Net ProfitNet Profit is the total amount earned (or lost) after paying all expenses. It can also be known as ‘the bottom line’. Net Profit = Operating Profit + Other Income – Other Expenses

Profit and Loss Statement

Local Business

For July 2014 to June 2015

Sales Revenue
Product/Service 1 100
Product/Service 2 1,000
Product/Service 3 200
Product/Service 4 2,000
Total Sales Revenue [J] 3,300
Cost of Sales
Product/Service 1 20
Product/Service 2 300
Product/Service 3 500
Product/Service 4 30
Total Cost of Sales [K] 850
Gross Profit [L=J-K] 2,450
Operating Expenses
Sales and Marketing
Advertising 10
Direct marketing 50
Other expenses (specify) 20
Other expenses (specify)  
Total Sales and Marketing Expenses [M] 80
Research and Development
Technology licenses 20
Patents 50
Other expenses (specify) 200
Other expenses (specify)  
Total Research and Development Expenses [N] 270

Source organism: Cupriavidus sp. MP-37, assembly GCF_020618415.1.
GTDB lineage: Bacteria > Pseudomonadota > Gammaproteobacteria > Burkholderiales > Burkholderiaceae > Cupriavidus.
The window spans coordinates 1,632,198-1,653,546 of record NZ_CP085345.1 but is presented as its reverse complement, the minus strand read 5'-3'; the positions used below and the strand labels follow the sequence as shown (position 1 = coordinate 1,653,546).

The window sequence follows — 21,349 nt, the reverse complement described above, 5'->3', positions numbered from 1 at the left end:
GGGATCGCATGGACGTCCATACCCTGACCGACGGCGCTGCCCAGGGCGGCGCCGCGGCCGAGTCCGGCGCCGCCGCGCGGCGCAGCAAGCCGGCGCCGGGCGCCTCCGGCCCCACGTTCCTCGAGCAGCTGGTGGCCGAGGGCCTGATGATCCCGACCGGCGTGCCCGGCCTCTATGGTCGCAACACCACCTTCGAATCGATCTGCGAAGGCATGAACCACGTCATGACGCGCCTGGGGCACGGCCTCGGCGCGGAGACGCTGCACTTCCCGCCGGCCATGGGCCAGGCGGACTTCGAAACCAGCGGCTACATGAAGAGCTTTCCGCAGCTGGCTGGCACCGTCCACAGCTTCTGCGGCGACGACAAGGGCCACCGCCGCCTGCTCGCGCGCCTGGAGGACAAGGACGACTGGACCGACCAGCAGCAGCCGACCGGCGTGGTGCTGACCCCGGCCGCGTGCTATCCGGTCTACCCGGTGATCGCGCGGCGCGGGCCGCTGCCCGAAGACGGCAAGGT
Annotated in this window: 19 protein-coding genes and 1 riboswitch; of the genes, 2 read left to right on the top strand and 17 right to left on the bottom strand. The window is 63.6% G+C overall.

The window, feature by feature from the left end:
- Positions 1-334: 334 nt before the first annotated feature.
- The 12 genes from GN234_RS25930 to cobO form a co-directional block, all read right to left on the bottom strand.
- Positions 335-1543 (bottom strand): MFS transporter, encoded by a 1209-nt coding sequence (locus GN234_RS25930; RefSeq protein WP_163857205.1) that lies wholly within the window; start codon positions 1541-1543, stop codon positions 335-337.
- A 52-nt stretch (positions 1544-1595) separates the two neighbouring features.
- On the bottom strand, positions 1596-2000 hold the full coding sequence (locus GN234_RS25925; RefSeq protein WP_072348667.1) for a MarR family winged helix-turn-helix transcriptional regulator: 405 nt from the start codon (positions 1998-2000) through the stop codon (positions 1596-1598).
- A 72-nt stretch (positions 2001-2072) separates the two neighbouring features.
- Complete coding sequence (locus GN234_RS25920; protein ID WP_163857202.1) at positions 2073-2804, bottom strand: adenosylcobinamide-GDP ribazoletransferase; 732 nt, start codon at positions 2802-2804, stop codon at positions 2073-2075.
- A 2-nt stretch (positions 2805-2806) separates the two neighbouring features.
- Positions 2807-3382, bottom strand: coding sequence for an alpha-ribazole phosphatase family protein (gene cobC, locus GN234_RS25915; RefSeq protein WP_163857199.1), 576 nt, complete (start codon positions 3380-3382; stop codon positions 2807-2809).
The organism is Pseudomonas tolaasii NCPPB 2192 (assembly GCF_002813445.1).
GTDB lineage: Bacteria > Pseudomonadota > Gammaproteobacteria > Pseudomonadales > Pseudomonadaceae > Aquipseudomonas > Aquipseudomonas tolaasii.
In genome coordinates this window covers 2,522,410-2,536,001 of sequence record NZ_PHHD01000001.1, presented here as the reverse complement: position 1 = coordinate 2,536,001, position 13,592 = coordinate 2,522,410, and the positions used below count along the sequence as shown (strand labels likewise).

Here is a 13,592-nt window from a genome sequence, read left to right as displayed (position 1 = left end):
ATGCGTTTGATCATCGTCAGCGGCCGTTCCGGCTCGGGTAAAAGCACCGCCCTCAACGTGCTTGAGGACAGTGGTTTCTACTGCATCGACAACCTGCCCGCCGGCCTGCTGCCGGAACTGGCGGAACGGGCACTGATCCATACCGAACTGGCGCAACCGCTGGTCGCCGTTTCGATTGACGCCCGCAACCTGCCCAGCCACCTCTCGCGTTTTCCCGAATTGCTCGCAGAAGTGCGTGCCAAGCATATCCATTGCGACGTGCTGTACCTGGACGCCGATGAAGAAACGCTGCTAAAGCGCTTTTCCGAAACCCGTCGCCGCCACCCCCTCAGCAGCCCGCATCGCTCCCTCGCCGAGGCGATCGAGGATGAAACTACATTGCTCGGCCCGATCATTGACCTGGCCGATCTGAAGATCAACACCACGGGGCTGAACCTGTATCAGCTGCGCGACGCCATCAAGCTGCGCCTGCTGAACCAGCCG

General and Administrative
Wages and salaries 300
Outside services 20
Supplies 50
Meals and entertainment 20
Rent 100
Telephone 80
Utilities 90
Depreciation 20
Insurance 30
Repairs and maintenance 50
Other expenses (specify) 40
Other expenses (specify)  
Total General and Administrative Expenses [O] 800
Total Operating Expenses [P=M+N+O] 1,150
Operating Profit(Loss) [Q=L-P] 1,300
Other Income [R]  
Interest Income 20
Profit on Sale of Motor Vehicle 1,000
Rent from Investment Properties 1,000
Total Income [R] 2,020
Other Expenses [S]
Interest Expenses 200
Loss on Sale of Motor Vehicle  
Expenses on Investment Properties 500
Other taxes (specify)  
Other taxes (specify)  
Total Taxes [S] 700
Net Profit [T=Q+R-S] 600

Now that you understand how a Profit and Loss Statement works, spend some time going over yours and see how you can improve your business. Leave a comment below if you would like to ask a question, or go to my ASK page and ask me a question there.